"I think it's the first time since the Bob Goodenow hiring [in 1992] players have a sense that we're in control of our own union right now," Schneider said. "We should be proud of where we're at."

Hradek and Melrose discuss this week's hot hockey topics.
For many teams already in a playoff position, the final weeks of the regular season are about getting healthy and trying to find the right combinations for the postseason. For a surprising number of teams, this process also involves trying to figure out who their No. 1 goalie will be.

Given the success teams like Anaheim and Cup winner Carolina had in during last spring's playoffs, the trend of swapping goalies could happen again this postseason. In Minnesota, Nashville, San Jose, Tampa Bay and perhaps Dallas and Pittsburgh, the No. 1 netminder might not be known until the final days of the regular season. And even then, given these teams' goaltending depth, coaches can be expected to be less patient if their starters falter.

Minnesota coach Jacques Lemaire has been non-committal in discussing when presumed starter Manny Fernandez might see action again given the stellar play of Niklas Backstrom and rookie backup Josh Harding. Essentially, he's said he doesn't know, hardly a ringing endorsement for the Fernandez camp.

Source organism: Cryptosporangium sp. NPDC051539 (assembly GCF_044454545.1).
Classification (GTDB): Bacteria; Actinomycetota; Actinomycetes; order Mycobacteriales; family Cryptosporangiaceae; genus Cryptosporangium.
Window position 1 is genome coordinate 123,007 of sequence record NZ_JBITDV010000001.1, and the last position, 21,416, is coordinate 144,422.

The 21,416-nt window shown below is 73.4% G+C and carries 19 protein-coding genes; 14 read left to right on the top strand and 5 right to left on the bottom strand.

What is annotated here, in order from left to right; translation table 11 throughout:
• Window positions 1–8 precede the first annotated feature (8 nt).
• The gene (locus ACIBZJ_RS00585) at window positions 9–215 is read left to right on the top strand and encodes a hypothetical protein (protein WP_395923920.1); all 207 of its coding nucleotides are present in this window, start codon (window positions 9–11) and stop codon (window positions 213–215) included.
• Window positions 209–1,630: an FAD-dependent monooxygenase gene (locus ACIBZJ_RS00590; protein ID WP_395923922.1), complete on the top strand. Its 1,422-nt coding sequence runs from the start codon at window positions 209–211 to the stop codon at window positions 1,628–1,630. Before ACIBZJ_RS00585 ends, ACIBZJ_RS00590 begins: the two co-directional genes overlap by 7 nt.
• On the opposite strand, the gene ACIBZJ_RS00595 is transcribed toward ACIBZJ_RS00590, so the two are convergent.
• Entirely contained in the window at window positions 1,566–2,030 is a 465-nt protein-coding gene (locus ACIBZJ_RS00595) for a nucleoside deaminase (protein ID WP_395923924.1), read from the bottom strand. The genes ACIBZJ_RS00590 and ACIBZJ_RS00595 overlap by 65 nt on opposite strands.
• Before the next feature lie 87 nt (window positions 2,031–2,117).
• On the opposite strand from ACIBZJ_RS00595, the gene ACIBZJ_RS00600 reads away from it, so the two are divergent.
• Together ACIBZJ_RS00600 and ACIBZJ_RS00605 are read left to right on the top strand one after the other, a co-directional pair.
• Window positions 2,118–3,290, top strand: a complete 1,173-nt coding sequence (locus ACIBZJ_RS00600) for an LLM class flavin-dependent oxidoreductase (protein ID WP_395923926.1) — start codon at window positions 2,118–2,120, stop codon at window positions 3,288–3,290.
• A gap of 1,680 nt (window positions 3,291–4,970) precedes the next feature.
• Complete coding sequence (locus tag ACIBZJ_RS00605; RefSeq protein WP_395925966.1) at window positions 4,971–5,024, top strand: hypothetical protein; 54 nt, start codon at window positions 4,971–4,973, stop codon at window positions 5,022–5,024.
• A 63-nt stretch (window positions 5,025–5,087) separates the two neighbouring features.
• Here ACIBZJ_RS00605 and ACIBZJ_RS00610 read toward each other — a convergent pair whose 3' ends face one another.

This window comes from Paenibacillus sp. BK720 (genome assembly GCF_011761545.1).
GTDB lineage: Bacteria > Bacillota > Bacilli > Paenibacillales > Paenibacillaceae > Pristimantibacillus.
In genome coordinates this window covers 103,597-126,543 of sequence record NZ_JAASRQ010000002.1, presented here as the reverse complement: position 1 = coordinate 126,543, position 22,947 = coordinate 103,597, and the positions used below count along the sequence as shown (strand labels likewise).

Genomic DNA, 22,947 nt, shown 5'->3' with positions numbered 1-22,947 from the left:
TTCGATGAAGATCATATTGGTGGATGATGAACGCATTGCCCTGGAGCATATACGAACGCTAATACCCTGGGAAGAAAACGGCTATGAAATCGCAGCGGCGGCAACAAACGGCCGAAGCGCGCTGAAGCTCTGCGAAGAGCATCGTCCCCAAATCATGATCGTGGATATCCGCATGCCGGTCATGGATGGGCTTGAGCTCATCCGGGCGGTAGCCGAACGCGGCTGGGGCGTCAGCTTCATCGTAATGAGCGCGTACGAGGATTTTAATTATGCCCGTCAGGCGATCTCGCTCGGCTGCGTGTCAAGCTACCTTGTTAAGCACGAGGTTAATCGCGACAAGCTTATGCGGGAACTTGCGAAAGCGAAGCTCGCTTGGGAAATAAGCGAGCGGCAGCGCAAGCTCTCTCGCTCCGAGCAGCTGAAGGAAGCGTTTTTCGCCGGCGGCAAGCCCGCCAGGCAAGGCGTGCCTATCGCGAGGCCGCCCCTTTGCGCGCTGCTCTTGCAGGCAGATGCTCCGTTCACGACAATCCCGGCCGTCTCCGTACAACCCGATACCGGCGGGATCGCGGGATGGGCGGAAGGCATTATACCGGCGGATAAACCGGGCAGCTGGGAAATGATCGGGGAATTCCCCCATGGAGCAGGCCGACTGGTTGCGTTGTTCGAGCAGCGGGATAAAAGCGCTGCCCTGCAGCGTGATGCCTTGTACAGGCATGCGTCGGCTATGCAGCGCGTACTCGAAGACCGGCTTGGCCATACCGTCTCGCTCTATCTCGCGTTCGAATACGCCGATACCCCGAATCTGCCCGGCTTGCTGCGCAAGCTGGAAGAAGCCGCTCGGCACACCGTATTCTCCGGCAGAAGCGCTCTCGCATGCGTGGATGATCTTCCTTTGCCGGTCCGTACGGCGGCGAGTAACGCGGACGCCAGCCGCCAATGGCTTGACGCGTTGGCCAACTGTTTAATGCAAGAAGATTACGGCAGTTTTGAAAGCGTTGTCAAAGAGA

In Nashville, Chris Mason was terrific when Tomas Vokoun was out with a broken thumb and arguably has been better since Vokoun's return in early January. Coach Barry Trotz likewise has been non-committal about who might start in the playoffs, suggesting Vokoun will have to play better to earn the start. Even in Dallas, where Marty Turco has all-world credentials, there remain questions about his playoff readiness given the Stars have just one playoff series victory in the past three postseasons. The fact Mike Smith has played eight times in just over a month suggests he's earned at least some consideration from coach Dave Tippett. Even if Turco is, as expected, the playoff starter, expect him to be on a short leash.
-- S.B.

Games on our radar the next few days:

Kovalev • Saturday, Maple Leafs at Canadiens, 7 p.m. ET: These two historic rivals are on the road Friday in Washington and Pittsburgh, respectively, before this crucial East showdown. As of Friday morning, the Leafs were ninth in the jam-packed race, a point behind No. 8 Carolina with two games in hand. The Habs were one point in arrears of the Leafs and two out of the last spot. While the Leafs are getting healthy bodies back in their lineup, the Habs continue to stumble along in a state of almost perpetual crisis. This week, Alexei Kovalev announced he might be suffering from vertigo and his availability is unlikely.

Sakic • Sunday, Sharks at Avalanche, 8 p.m. ET: Recent stumbles by Calgary (one win in their last five games) and a determined Avalanche squad (6-0-1 in their last seven games) have made for a little drama down the stretch in the West. The Sharks were 5-0-1 in their last six heading into weekend play and will provide a stern test. Avs rookie Paul Stastny has points in 19 straight games, an NHL record for first-year players, and is making a case as a Calder Trophy candidate.
Complete NHL schedule